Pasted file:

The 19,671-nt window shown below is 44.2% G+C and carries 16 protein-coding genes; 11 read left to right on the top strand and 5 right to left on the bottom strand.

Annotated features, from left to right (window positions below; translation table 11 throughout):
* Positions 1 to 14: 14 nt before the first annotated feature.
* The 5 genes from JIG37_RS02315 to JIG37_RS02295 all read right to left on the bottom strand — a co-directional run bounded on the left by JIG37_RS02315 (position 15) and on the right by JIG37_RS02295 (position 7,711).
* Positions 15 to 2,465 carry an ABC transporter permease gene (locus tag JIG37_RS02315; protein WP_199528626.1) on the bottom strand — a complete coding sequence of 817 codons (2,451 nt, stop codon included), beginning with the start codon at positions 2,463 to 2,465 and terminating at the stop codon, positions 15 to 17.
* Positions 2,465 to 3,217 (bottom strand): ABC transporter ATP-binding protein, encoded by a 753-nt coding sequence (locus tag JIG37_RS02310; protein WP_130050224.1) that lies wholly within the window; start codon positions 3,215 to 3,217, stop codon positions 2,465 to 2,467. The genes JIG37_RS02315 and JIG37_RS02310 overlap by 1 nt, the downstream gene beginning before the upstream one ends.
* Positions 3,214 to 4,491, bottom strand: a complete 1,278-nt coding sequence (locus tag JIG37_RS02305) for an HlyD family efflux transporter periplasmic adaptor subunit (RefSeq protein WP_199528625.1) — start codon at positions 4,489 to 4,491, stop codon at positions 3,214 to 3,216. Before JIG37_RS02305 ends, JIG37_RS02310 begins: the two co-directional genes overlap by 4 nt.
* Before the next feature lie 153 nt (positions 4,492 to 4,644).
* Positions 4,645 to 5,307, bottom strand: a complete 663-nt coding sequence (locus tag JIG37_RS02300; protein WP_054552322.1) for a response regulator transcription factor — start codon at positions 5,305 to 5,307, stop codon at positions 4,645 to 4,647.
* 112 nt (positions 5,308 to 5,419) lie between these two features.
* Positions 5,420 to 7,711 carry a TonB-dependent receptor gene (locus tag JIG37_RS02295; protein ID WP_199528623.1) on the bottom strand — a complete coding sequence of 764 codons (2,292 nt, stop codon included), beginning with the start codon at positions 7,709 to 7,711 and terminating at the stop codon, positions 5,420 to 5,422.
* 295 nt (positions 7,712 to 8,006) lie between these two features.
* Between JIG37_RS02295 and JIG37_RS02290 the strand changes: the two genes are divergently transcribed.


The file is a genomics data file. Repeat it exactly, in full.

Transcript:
The 19,671-nt window shown below is 44.2% G+C and carries 16 protein-coding genes; 11 read left to right on the top strand and 5 right to left on the bottom strand.

Annotated features, from left to right (window positions below; translation table 11 throughout):
* Positions 1 to 14: 14 nt before the first annotated feature.
* The 5 genes from JIG37_RS02315 to JIG37_RS02295 all read right to left on the bottom strand — a co-directional run bounded on the left by JIG37_RS02315 (position 15) and on the right by JIG37_RS02295 (position 7,711).
* Positions 15 to 2,465 carry an ABC transporter permease gene (locus tag JIG37_RS02315; protein WP_199528626.1) on the bottom strand — a complete coding sequence of 817 codons (2,451 nt, stop codon included), beginning with the start codon at positions 2,463 to 2,465 and terminating at the stop codon, positions 15 to 17.
* Positions 2,465 to 3,217 (bottom strand): ABC transporter ATP-binding protein, encoded by a 753-nt coding sequence (locus tag JIG37_RS02310; protein WP_130050224.1) that lies wholly within the window; start codon positions 3,215 to 3,217, stop codon positions 2,465 to 2,467. The genes JIG37_RS02315 and JIG37_RS02310 overlap by 1 nt, the downstream gene beginning before the upstream one ends.
* Positions 3,214 to 4,491, bottom strand: a complete 1,278-nt coding sequence (locus tag JIG37_RS02305) for an HlyD family efflux transporter periplasmic adaptor subunit (RefSeq protein WP_199528625.1) — start codon at positions 4,489 to 4,491, stop codon at positions 3,214 to 3,216. Before JIG37_RS02305 ends, JIG37_RS02310 begins: the two co-directional genes overlap by 4 nt.
* Before the next feature lie 153 nt (positions 4,492 to 4,644).
* Positions 4,645 to 5,307, bottom strand: a complete 663-nt coding sequence (locus tag JIG37_RS02300; protein WP_054552322.1) for a response regulator transcription factor — start codon at positions 5,305 to 5,307, stop codon at positions 4,645 to 4,647.
* 112 nt (positions 5,308 to 5,419) lie between these two features.
* Positions 5,420 to 7,711 carry a TonB-dependent receptor gene (locus tag JIG37_RS02295; protein ID WP_199528623.1) on the bottom strand — a complete coding sequence of 764 codons (2,292 nt, stop codon included), beginning with the start codon at positions 7,709 to 7,711 and terminating at the stop codon, positions 5,420 to 5,422.
* 295 nt (positions 7,712 to 8,006) lie between these two features.
* Between JIG37_RS02295 and JIG37_RS02290 the strand changes: the two genes are divergently transcribed.